2 September 2003 Annals of Internal Medicine Volume 139 • Number 5 (Part 1) 363
Review How Do Corticosteroids Work in Asthma?
Figure 4. How corticosteroids switch on anti-inflammatory gene expression.
Corticosteroids bind to cytoplasmic glucocorticoid receptors (GRs), which translocate to the nucleus where they bind to glucocorticoid response elements(GREs) in the promoter region of steroid-sensitive genes. Corticosteroids also directly or indirectly bind to coactivator molecules, such as CREB (cyclicadenosine monophosphate response element– binding protein)-binding protein (CBP), p300/CBP-associated factor (PCAF), or steroid receptor coacti-vator-1 (SRC-1), which have intrinsic histone acetyltransferase (HAT) activity. This binding causes acetylation of lysines on histone-4, which leads toactivation of genes encoding anti-inflammatory proteins, such as secretory leukoprotease inhibitor (SLPI). mRNA ⫽ messenger RNA.
switched off transcription and are termed negative GREs (in
activated glucocorticoid receptors can interact directly with
contrast to the usual type of GRE that is associated with
activated transcription factors by protein–protein interac-
increased transcription). However, these negative GREs
tion, but this may be a feature of cells in which these genes
have only rarely been demonstrated and are not a feature of
are artificially overexpressed rather than a property of nor-
the promoter region of the inflammatory genes that are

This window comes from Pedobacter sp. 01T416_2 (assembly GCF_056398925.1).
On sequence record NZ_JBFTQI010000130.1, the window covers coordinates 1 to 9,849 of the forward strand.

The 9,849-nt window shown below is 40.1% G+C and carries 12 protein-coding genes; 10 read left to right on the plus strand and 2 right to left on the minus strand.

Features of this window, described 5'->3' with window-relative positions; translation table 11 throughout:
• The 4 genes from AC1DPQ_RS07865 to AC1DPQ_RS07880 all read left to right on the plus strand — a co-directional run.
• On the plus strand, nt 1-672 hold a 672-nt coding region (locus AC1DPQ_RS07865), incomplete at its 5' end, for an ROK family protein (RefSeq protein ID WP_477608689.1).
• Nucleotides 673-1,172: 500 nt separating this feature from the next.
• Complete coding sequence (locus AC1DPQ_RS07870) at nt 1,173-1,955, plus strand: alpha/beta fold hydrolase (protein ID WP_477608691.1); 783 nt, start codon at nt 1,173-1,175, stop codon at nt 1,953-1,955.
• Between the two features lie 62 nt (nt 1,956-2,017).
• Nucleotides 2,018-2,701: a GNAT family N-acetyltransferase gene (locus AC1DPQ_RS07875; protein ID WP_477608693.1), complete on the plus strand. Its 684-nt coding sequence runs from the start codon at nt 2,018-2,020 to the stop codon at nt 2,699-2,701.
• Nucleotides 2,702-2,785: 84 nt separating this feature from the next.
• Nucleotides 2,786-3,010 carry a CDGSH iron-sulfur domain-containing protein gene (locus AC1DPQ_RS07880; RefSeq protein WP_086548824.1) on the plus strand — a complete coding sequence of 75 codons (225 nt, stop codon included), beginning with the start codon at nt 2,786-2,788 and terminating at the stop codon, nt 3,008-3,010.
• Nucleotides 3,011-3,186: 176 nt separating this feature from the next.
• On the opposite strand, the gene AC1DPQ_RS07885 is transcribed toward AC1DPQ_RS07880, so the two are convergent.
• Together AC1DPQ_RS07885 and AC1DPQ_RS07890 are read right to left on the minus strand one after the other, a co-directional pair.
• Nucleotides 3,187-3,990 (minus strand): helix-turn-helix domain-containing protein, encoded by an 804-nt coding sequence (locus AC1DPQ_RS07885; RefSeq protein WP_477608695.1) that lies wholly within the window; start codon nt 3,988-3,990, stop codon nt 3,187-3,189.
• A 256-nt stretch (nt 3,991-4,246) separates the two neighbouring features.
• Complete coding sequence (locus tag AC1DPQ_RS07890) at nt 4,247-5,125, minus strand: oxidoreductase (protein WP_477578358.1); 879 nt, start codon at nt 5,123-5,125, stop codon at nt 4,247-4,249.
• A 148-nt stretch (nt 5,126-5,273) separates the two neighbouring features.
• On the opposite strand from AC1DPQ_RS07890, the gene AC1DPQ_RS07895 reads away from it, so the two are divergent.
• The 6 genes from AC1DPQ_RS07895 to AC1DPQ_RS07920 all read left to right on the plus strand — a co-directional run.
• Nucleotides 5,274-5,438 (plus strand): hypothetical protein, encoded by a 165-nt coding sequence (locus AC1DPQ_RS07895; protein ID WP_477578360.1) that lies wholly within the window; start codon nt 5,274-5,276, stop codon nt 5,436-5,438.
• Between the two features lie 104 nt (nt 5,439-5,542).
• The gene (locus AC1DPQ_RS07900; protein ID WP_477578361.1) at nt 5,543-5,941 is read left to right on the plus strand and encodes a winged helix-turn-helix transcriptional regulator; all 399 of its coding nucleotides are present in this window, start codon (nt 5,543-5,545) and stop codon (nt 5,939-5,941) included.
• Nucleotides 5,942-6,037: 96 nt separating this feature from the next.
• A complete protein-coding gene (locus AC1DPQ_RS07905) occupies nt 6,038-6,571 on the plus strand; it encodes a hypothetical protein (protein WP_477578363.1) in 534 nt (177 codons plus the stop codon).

mal cells. Treatment of asthmatic patients with high doses
suppressed by steroids in the treatment of asthma. Patients
of inhaled corticosteroids that suppress airway inflamma-
with asthma have increased expression of many inflamma-
tion does not reduce NF-B binding to DNA (29). This
tory genes, including those encoding cytokines, chemo-
suggests that corticosteroids are more likely to be acting
kines, adhesion molecules, inflammatory enzymes, and in-
downstream of the binding of proinflammatory transcrip-
flammatory receptors (Table).
tion factors to DNA, and attention has now focused on
Interaction with Transcription Factors
their effects on chromatin structure and histone acetyla-
Activated glucocorticoid receptors interact function-
ally with other activated transcription factors. Most of the
Effects on Histone Acetylation
inflammatory genes that are activated in asthma do not
Repression of genes occurs through reversal of the hi-